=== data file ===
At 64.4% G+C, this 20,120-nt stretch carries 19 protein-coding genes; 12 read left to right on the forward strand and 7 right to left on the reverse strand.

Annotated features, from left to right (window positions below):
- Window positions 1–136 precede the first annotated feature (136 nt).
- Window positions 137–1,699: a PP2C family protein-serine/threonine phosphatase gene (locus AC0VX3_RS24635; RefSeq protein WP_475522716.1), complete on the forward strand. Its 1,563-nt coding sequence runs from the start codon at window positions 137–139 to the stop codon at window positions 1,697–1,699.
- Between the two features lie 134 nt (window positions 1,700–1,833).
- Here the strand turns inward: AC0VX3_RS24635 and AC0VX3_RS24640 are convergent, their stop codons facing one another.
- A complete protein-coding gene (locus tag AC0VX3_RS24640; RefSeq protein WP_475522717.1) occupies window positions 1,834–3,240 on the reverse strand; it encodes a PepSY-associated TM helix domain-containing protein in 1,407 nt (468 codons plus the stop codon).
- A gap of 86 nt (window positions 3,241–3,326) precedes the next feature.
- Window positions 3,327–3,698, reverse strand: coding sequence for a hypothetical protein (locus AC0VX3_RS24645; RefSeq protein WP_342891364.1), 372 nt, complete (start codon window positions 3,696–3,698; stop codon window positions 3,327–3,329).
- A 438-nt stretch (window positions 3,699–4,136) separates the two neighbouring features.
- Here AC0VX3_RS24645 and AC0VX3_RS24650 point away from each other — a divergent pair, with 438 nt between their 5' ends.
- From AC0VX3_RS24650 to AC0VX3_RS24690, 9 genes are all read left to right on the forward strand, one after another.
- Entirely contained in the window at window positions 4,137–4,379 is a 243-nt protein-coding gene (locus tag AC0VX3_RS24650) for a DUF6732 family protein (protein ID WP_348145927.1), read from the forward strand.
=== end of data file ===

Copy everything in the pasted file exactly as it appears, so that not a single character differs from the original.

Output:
At 64.4% G+C, this 20,120-nt stretch carries 19 protein-coding genes; 12 read left to right on the forward strand and 7 right to left on the reverse strand.

Annotated features, from left to right (window positions below):
- Window positions 1–136 precede the first annotated feature (136 nt).
- Window positions 137–1,699: a PP2C family protein-serine/threonine phosphatase gene (locus AC0VX3_RS24635; RefSeq protein WP_475522716.1), complete on the forward strand. Its 1,563-nt coding sequence runs from the start codon at window positions 137–139 to the stop codon at window positions 1,697–1,699.
- Between the two features lie 134 nt (window positions 1,700–1,833).
- Here the strand turns inward: AC0VX3_RS24635 and AC0VX3_RS24640 are convergent, their stop codons facing one another.
- A complete protein-coding gene (locus tag AC0VX3_RS24640; RefSeq protein WP_475522717.1) occupies window positions 1,834–3,240 on the reverse strand; it encodes a PepSY-associated TM helix domain-containing protein in 1,407 nt (468 codons plus the stop codon).
- A gap of 86 nt (window positions 3,241–3,326) precedes the next feature.
- Window positions 3,327–3,698, reverse strand: coding sequence for a hypothetical protein (locus AC0VX3_RS24645; RefSeq protein WP_342891364.1), 372 nt, complete (start codon window positions 3,696–3,698; stop codon window positions 3,327–3,329).
- A 438-nt stretch (window positions 3,699–4,136) separates the two neighbouring features.
- Here AC0VX3_RS24645 and AC0VX3_RS24650 point away from each other — a divergent pair, with 438 nt between their 5' ends.
- From AC0VX3_RS24650 to AC0VX3_RS24690, 9 genes are all read left to right on the forward strand, one after another.
- Entirely contained in the window at window positions 4,137–4,379 is a 243-nt protein-coding gene (locus tag AC0VX3_RS24650) for a DUF6732 family protein (protein ID WP_348145927.1), read from the forward strand.